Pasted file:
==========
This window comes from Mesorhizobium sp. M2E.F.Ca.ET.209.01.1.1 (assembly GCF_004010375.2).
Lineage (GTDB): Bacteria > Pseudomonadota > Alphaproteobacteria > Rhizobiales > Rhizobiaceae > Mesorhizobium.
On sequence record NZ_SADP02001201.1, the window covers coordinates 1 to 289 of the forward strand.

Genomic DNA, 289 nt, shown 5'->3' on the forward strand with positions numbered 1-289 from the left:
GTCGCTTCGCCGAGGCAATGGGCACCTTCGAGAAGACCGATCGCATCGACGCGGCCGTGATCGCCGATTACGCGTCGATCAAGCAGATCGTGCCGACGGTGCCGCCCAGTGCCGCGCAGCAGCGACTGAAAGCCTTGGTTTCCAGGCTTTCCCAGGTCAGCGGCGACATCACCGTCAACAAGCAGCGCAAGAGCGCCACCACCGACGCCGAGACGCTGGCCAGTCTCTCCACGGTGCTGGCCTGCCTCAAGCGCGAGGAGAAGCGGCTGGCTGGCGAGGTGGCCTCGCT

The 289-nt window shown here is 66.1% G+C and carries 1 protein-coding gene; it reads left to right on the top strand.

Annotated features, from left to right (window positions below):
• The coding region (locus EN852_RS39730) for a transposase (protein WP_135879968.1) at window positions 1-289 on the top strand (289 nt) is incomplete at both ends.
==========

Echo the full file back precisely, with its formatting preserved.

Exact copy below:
This window comes from Mesorhizobium sp. M2E.F.Ca.ET.209.01.1.1 (assembly GCF_004010375.2).
Lineage (GTDB): Bacteria > Pseudomonadota > Alphaproteobacteria > Rhizobiales > Rhizobiaceae > Mesorhizobium.
On sequence record NZ_SADP02001201.1, the window covers coordinates 1 to 289 of the forward strand.

Genomic DNA, 289 nt, shown 5'->3' on the forward strand with positions numbered 1-289 from the left:
GTCGCTTCGCCGAGGCAATGGGCACCTTCGAGAAGACCGATCGCATCGACGCGGCCGTGATCGCCGATTACGCGTCGATCAAGCAGATCGTGCCGACGGTGCCGCCCAGTGCCGCGCAGCAGCGACTGAAAGCCTTGGTTTCCAGGCTTTCCCAGGTCAGCGGCGACATCACCGTCAACAAGCAGCGCAAGAGCGCCACCACCGACGCCGAGACGCTGGCCAGTCTCTCCACGGTGCTGGCCTGCCTCAAGCGCGAGGAGAAGCGGCTGGCTGGCGAGGTGGCCTCGCT

The 289-nt window shown here is 66.1% G+C and carries 1 protein-coding gene; it reads left to right on the top strand.

Annotated features, from left to right (window positions below):
• The coding region (locus EN852_RS39730) for a transposase (protein WP_135879968.1) at window positions 1-289 on the top strand (289 nt) is incomplete at both ends.